The Tongue, Untied.
Exploring why and how your tongue matters for oral health.
Your tongue is an expressive organ and perhaps one of the most playful parts of the human body. It articulates your words, picks up flavors, and transforms food into sustenance. The tongue also carries cultural significance beyond its anatomy, spanning from dialect to diagnosis. However, we often take our tongue for granted when it comes to caring for and understanding it. Don't hold your tongue—embrace it!
Your tongue is covered with pink tissue called mucosa and little bumps called papillae. Your taste buds sit on top of the papillae and relay messages to your brain around what you like, don’t like, or can’t decide quite yet. That’s why the tongue has a rough texture. It’s a peculiar part of the human body, but it determines so much of why we take pleasure in umami and why a crispy preparation makes a dish taste more dynamic. Thousands of receptors, along with glands, work together in clusters on the tip, sides, and back of your tongue to engage in the act of tasting, which also changes over time. So if you weren’t a fan of broccoli as a kid but can’t wait to roast a bunch now, it’s because your taste buds have matured to appreciate more complex flavors than just indulging your sweet tooth—or rather, sweet tongue.
“It’s a peculiar part of the human body, but it determines so much of why we take pleasure in umami and why a crispy preparation makes a dish taste more dynamic.”
The tongue’s biomechanics is another thing that develops with age. The ability to move your tongue to chew, swallow, and speak as an adult is way more dimensional and flexible. That means it’s totally possible to train it to successfully knot a cherry stem, just as you would learning a new language that requires more fluid linguistics. There are four intrinsic muscles that give it shape and aren’t attached to a bone; and four extrinsic muscles that keep it anchored and offer range of movement. It’s a uniquely agile appendage designed to be configured in endless ways and to never really tire. So keep rolling, flipping, and exploring with your tongue—it’s good for you.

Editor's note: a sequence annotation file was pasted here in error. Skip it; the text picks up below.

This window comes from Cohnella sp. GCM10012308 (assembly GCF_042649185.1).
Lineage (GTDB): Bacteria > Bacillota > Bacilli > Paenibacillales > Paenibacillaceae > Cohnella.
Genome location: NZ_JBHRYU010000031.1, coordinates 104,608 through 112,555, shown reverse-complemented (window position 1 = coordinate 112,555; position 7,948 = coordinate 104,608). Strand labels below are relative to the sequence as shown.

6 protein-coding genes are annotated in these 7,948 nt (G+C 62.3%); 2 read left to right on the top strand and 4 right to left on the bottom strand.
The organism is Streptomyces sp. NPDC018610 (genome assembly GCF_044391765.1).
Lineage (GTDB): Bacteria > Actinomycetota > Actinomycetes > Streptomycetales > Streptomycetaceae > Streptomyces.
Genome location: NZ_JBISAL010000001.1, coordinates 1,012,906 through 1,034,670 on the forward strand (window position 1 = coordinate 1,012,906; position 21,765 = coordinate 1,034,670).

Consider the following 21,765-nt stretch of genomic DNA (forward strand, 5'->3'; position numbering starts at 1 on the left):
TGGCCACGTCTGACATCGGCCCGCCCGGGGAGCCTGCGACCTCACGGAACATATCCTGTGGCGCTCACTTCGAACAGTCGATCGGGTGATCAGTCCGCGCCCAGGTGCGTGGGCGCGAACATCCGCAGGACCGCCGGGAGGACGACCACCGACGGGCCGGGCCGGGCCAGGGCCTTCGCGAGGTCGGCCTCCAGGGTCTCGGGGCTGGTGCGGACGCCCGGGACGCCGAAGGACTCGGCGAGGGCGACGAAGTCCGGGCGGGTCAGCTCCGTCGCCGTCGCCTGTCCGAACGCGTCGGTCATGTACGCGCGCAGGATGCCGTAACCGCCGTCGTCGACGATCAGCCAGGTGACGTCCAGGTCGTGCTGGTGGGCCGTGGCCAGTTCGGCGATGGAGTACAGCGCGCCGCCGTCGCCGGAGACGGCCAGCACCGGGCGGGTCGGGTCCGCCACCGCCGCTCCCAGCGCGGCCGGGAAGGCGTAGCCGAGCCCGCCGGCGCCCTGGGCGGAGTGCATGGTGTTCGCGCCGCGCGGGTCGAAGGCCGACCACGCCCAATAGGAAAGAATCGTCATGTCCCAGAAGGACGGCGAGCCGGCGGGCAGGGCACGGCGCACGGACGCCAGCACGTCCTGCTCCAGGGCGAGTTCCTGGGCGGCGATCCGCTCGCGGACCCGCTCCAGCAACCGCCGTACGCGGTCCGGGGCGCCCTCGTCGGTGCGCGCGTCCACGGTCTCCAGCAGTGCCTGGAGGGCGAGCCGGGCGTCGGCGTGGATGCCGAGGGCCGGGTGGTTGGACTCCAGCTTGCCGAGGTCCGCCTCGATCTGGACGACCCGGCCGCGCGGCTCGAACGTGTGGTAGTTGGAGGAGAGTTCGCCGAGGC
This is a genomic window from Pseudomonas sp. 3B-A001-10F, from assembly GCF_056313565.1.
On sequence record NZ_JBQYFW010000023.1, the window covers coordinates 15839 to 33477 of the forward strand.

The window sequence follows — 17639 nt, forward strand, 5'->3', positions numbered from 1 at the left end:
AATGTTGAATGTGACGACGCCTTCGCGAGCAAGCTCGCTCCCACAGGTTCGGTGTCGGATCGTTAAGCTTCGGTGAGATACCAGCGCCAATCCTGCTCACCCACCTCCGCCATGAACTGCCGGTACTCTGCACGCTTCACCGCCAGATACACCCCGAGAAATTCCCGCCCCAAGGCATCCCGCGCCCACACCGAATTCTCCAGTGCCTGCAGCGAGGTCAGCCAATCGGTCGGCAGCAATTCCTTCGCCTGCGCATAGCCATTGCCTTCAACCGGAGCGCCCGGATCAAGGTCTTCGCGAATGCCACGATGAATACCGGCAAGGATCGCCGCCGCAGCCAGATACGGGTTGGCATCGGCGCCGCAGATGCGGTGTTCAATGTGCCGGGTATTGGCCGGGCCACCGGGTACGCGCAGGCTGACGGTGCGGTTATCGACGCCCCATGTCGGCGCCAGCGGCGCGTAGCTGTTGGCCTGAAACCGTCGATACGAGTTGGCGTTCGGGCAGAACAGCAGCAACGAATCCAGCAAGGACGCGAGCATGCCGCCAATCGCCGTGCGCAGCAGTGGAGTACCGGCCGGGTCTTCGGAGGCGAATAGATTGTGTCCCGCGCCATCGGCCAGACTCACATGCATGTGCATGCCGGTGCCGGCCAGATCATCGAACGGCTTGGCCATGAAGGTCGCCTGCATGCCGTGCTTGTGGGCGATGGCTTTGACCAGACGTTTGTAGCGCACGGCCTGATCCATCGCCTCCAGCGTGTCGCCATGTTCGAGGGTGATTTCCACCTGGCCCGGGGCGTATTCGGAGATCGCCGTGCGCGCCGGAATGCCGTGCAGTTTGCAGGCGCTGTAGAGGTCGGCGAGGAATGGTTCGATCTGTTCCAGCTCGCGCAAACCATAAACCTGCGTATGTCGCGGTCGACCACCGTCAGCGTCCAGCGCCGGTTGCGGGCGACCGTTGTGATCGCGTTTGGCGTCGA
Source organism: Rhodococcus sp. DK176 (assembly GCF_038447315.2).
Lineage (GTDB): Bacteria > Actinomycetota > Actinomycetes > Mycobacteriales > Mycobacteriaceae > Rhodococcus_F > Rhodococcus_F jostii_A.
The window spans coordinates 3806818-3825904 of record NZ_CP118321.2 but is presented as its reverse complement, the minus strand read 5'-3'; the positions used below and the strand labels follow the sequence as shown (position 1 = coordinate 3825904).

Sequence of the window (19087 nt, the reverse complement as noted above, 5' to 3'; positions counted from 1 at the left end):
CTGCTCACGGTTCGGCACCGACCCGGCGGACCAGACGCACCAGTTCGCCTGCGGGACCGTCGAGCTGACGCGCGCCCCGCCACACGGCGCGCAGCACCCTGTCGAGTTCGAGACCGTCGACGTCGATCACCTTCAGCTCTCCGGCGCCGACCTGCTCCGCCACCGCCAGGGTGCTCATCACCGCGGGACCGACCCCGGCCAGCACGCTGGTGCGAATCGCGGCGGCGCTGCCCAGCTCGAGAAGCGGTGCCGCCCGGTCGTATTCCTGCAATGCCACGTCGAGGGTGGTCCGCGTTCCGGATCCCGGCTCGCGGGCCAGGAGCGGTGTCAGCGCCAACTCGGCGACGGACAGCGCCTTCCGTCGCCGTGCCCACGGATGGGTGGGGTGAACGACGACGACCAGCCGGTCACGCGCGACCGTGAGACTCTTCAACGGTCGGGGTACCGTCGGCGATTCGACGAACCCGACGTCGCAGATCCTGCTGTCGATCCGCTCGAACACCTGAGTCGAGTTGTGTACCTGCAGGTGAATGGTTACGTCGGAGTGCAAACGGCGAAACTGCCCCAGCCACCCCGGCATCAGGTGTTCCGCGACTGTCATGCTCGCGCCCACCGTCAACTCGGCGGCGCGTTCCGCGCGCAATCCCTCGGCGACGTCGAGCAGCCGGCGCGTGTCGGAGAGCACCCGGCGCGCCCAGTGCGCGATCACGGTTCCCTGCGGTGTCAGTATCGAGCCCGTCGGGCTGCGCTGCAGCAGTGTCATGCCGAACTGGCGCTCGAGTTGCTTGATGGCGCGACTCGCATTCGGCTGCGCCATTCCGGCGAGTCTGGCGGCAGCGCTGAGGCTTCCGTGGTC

While the tongue is strong without any bones to support it, it’s not going to outperform your bicep curls. However, it does have an edge when it comes to revealing what’s going on inside of your body. Similar to how the acne on your face can signal gut or hormonal health, the tongue is viewed as a map of the body by Ayurvedic practitioners and healers. Abnormalities or patterns on your tongue can indicate a systemic imbalance in certain organs or types of emotional stress, like grief or depression. This holistic approach to the tongue can be adapted into your everyday care by monitoring its reaction to certain foods and your moods.
“Abnormalities or patterns on your tongue can indicate a systemic imbalance in certain organs or types of emotional stress, like grief or depression.”
Other ways to look after your tongue include incorporating a tongue cleaner (brushing your tongue won’t do the trick) into your routine and mouth rinse to expel bacteria that may have extended their stay after a brush. Because good oral hygiene also means good tongue health—and not just to kick out the bad breath.
Our tongue allows us to enjoy the food we eat, mean the words we say, and, of course, to slide across our teeth for any spinach that might have gotten stuck. It lets our personality shine through, so show it the love it deserves.
Written by Audrey Kim